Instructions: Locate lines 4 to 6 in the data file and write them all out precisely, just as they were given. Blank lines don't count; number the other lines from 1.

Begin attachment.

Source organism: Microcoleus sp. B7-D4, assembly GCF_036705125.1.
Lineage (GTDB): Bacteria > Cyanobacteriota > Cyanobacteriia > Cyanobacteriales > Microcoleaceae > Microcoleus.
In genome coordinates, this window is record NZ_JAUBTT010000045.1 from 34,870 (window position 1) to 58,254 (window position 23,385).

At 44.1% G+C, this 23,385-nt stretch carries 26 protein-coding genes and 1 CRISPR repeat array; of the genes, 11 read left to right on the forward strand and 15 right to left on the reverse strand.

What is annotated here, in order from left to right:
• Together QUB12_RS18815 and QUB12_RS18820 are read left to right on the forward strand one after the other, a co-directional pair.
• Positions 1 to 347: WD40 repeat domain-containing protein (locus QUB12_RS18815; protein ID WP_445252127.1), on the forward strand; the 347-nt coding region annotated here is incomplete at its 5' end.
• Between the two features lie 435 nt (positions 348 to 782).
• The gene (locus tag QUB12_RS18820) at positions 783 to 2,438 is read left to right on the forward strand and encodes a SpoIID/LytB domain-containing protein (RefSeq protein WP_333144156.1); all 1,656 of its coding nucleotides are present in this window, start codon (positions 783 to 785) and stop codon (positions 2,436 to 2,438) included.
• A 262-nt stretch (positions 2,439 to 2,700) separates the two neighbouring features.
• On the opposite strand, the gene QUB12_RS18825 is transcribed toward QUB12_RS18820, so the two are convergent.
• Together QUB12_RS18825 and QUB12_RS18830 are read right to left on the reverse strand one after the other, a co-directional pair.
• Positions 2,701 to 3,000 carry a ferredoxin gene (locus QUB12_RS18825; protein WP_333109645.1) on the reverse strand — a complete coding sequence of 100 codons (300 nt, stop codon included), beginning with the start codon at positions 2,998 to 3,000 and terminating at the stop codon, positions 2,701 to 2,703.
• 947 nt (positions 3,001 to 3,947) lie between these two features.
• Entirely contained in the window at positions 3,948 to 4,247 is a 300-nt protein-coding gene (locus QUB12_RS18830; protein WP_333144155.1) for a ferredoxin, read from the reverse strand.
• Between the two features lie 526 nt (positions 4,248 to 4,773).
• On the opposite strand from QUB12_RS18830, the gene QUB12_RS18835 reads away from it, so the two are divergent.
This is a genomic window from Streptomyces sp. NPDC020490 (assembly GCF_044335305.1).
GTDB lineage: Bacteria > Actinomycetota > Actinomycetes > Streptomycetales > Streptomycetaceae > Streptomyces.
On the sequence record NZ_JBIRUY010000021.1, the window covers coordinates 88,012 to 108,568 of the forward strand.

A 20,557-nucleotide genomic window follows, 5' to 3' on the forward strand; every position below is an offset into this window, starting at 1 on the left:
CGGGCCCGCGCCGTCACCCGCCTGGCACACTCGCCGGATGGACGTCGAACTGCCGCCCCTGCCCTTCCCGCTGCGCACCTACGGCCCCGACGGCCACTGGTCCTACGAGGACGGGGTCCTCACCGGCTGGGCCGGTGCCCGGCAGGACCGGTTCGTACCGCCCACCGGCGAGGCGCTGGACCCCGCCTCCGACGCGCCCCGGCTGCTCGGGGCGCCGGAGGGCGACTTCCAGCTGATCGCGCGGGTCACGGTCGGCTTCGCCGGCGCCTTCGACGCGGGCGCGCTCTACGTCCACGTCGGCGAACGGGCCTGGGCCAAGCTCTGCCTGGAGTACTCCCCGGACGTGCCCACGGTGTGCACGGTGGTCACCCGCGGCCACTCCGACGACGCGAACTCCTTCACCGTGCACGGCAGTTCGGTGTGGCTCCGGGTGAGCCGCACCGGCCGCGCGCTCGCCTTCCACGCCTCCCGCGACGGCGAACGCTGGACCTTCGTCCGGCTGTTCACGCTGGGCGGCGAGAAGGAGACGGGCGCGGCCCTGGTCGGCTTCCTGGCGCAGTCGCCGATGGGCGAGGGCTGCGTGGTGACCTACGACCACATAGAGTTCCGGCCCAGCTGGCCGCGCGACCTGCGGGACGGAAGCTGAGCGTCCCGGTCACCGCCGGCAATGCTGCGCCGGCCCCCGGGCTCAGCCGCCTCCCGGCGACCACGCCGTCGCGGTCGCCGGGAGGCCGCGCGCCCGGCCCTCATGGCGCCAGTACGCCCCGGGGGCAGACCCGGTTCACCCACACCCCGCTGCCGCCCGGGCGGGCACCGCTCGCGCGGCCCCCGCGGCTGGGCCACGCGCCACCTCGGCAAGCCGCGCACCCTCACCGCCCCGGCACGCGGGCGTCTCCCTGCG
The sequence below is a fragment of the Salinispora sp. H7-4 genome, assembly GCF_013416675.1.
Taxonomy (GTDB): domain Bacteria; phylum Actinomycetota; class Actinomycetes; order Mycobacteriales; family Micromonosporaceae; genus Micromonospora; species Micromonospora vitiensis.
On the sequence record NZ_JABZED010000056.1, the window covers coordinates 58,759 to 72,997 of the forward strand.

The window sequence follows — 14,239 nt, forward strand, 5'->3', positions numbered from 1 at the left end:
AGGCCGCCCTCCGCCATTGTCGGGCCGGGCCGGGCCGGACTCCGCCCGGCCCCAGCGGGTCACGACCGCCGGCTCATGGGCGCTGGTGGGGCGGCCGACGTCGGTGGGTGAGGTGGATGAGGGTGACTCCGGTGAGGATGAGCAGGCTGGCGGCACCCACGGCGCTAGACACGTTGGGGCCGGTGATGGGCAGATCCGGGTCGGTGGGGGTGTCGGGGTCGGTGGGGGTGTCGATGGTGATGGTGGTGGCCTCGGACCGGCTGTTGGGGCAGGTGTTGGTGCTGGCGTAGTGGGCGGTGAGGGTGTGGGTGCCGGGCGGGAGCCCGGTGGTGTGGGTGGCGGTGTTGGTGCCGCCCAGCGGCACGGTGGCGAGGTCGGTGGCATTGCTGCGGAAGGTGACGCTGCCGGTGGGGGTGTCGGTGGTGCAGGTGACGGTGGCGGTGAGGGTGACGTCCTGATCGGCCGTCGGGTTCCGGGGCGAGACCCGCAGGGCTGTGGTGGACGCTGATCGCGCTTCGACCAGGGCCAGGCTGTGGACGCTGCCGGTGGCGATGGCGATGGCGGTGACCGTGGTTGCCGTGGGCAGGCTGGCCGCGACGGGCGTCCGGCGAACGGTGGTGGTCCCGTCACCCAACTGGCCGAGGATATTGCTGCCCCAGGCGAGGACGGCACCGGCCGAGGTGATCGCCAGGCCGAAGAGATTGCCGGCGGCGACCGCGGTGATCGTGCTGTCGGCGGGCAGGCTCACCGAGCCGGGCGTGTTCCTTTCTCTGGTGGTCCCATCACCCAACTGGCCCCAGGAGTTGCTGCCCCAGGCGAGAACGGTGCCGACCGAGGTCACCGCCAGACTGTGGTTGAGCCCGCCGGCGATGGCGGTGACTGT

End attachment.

At 44.1% G+C, this 23,385-nt stretch carries 26 protein-coding genes and 1 CRISPR repeat array; of the genes, 11 read left to right on the forward strand and 15 right to left on the reverse strand.

What is annotated here, in order from left to right:
• Together QUB12_RS18815 and QUB12_RS18820 are read left to right on the forward strand one after the other, a co-directional pair.